Jayme White, chief advisor for international competitiveness and innovation for the U.S. Senate Committee on Finance, presented the argument that a full retelling of trade negotiation talks could prove detrimental, hurting the United States’ ability to make favorable deals.
White also said a large outpouring of information would not offer the average person very much insight.
“For 99.99 percent of the people, dropping a bunch of text on them is not really helpful,” White said.
Art Giovenco, director of trade and international policy at the Internet Association, said he supports the TPP because it will “allow small businesses to access (e-commerce) markets in a frictionless way.”
“Our goal is to promote growth, innovation and a free and open Internet,” Giovenco said. “We think international trade is essential.”
White and Giovenco agreed with the others that greater transparency would be needed for a valuable multistakeholder approach to trade negotiations.
When government agencies withhold information about trade negotiations, Rotenberg said negative speculation often arises from excluded stakeholders and the general public.
“Federal agencies are very happy to disseminate the kind of information that makes them look good, but they’re reluctant to release the information that might raise concerns,” Rotenberg said.
After the panel discussion, moderator Doug Palmer, senior trade reporter for Politico, said he was happy to see opponents and supporters of the TPP join together to discuss their differences. He said he hopes to see greater efforts for government transparency in the process of trade negotiations.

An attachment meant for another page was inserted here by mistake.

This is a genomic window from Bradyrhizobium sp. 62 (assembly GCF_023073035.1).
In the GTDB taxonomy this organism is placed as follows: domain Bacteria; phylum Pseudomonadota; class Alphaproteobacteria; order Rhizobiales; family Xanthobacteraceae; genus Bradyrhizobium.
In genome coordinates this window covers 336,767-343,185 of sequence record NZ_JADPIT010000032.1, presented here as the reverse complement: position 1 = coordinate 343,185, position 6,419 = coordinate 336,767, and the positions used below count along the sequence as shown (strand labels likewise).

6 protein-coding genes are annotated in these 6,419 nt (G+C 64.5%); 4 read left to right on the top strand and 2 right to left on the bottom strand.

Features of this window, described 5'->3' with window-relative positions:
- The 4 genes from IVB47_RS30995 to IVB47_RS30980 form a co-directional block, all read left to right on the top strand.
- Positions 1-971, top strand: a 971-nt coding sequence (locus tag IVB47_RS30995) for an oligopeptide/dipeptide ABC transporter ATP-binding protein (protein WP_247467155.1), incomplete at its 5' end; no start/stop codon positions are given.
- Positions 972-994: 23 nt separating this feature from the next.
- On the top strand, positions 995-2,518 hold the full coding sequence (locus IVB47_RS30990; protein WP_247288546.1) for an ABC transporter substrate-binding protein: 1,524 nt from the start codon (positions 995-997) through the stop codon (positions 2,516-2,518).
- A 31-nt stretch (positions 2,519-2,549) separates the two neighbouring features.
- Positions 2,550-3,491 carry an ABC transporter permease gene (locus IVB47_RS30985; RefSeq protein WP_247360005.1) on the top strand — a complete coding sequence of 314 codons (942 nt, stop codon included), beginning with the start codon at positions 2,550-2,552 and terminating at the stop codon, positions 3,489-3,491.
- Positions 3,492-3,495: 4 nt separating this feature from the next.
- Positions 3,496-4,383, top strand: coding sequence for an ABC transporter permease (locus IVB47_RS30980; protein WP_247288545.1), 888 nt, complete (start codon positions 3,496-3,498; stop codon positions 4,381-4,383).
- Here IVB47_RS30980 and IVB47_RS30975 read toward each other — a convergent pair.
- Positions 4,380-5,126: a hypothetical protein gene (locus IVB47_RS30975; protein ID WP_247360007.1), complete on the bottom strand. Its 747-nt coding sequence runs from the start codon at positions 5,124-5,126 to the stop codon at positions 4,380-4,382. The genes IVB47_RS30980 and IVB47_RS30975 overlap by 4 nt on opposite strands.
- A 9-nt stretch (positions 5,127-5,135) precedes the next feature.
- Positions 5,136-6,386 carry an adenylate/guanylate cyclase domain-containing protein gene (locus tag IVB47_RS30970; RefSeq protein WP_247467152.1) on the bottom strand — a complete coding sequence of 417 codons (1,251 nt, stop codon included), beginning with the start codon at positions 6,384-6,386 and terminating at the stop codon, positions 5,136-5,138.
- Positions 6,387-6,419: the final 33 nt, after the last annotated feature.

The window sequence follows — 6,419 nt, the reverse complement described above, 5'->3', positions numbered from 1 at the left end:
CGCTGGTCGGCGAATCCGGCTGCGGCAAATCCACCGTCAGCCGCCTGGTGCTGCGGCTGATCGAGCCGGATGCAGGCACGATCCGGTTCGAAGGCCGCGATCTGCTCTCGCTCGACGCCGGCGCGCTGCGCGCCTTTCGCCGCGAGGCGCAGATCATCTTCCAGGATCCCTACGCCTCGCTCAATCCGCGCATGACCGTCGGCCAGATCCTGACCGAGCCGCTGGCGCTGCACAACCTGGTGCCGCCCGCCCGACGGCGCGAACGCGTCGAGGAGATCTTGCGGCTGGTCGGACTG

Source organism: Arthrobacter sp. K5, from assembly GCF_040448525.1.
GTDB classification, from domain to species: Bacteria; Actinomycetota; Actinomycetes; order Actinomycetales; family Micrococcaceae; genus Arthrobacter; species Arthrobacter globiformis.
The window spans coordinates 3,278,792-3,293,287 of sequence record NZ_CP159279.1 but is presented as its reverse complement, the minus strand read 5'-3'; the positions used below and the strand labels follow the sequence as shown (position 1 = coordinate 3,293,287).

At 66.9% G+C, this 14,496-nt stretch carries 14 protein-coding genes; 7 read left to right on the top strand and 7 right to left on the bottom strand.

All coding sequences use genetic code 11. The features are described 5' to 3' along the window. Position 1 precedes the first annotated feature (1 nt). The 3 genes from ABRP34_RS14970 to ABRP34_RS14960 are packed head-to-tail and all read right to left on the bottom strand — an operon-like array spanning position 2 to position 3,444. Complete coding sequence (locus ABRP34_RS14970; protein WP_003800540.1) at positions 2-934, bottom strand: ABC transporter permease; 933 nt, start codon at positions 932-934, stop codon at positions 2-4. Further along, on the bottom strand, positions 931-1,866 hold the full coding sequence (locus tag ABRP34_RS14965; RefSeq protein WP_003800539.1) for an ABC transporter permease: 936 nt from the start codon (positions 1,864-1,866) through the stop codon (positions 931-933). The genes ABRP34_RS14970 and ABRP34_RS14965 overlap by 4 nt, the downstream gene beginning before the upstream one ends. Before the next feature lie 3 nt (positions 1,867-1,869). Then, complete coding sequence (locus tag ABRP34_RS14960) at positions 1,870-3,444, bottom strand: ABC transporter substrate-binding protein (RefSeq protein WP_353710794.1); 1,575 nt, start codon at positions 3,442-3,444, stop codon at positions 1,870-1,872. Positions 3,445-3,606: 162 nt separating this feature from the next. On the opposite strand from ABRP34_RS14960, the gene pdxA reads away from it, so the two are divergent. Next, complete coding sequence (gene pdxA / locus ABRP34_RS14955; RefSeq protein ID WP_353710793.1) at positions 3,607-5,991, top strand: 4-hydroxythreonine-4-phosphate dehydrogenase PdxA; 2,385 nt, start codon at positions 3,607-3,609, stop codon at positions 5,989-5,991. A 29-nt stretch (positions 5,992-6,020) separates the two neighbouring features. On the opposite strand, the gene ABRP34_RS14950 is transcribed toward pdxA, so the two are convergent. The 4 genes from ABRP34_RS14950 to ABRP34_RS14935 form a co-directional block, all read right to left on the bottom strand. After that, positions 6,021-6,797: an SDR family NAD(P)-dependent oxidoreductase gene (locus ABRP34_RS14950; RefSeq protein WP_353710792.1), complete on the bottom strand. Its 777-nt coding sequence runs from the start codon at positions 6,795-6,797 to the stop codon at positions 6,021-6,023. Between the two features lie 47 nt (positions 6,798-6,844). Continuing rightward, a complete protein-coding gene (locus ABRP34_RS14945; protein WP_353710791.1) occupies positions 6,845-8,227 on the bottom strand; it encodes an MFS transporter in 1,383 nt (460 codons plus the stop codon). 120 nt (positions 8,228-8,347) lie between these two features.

“There was a range of opinions, but the general consensus was that the administration could be doing more to keep people informed of what these discussions are about,” Palmer said. “You can’t completely throw open the discussions because there’s a need for some confidentiality in order to give the negotiators space to strike a deal and respect other countries’ sensitivities.”
– By Bryan Anderson
The multimedia reporting team for Imagining the Internet at IGF-USA 2016 included the following Elon University School of Communications students, staff and faculty:
Bryan Anderson, Janna Anderson, Bryan Baker, Elizabeth Bilka, Ashley Bohle, Courtney Campbell, Colin Donohue, Melissa Douglas, Mackenzie Dunn, Maya Eaglin, Christina Elias, Rachel Ellis, Caroline Hartshorn, Paul LeBlanc, Emmanuel Morgan, Joey Nappa, Diego Pineda Davila, Alyssa Potter, Kailey Tracy, Andrew Steinitz, Anna Zwingelberg